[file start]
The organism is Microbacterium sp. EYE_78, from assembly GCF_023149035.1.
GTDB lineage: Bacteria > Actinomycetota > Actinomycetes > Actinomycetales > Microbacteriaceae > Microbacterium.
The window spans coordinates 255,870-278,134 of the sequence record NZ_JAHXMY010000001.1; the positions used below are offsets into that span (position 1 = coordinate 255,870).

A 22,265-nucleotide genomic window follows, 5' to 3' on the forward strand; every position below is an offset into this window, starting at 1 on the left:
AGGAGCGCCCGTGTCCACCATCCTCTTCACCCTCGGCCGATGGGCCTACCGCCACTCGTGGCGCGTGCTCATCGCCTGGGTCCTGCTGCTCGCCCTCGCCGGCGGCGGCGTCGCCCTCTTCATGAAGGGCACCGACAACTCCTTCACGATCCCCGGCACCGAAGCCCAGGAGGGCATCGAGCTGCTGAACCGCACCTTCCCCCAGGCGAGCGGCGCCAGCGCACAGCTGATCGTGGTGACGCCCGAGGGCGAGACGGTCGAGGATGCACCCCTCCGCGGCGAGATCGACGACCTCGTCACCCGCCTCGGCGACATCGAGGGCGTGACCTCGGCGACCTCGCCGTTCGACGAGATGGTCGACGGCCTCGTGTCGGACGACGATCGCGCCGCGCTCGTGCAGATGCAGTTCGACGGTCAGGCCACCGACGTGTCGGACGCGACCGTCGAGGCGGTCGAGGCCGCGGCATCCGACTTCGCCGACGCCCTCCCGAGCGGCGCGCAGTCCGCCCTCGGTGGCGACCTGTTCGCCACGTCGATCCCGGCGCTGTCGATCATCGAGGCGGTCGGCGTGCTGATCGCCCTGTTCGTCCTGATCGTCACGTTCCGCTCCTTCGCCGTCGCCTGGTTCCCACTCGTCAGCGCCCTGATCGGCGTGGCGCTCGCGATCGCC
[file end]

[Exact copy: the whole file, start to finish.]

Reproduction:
The organism is Microbacterium sp. EYE_78, from assembly GCF_023149035.1.
GTDB lineage: Bacteria > Actinomycetota > Actinomycetes > Actinomycetales > Microbacteriaceae > Microbacterium.
The window spans coordinates 255,870-278,134 of the sequence record NZ_JAHXMY010000001.1; the positions used below are offsets into that span (position 1 = coordinate 255,870).

A 22,265-nucleotide genomic window follows, 5' to 3' on the forward strand; every position below is an offset into this window, starting at 1 on the left:
AGGAGCGCCCGTGTCCACCATCCTCTTCACCCTCGGCCGATGGGCCTACCGCCACTCGTGGCGCGTGCTCATCGCCTGGGTCCTGCTGCTCGCCCTCGCCGGCGGCGGCGTCGCCCTCTTCATGAAGGGCACCGACAACTCCTTCACGATCCCCGGCACCGAAGCCCAGGAGGGCATCGAGCTGCTGAACCGCACCTTCCCCCAGGCGAGCGGCGCCAGCGCACAGCTGATCGTGGTGACGCCCGAGGGCGAGACGGTCGAGGATGCACCCCTCCGCGGCGAGATCGACGACCTCGTCACCCGCCTCGGCGACATCGAGGGCGTGACCTCGGCGACCTCGCCGTTCGACGAGATGGTCGACGGCCTCGTGTCGGACGACGATCGCGCCGCGCTCGTGCAGATGCAGTTCGACGGTCAGGCCACCGACGTGTCGGACGCGACCGTCGAGGCGGTCGAGGCCGCGGCATCCGACTTCGCCGACGCCCTCCCGAGCGGCGCGCAGTCCGCCCTCGGTGGCGACCTGTTCGCCACGTCGATCCCGGCGCTGTCGATCATCGAGGCGGTCGGCGTGCTGATCGCCCTGTTCGTCCTGATCGTCACGTTCCGCTCCTTCGCCGTCGCCTGGTTCCCACTCGTCAGCGCCCTGATCGGCGTGGCGCTCGCGATCGCC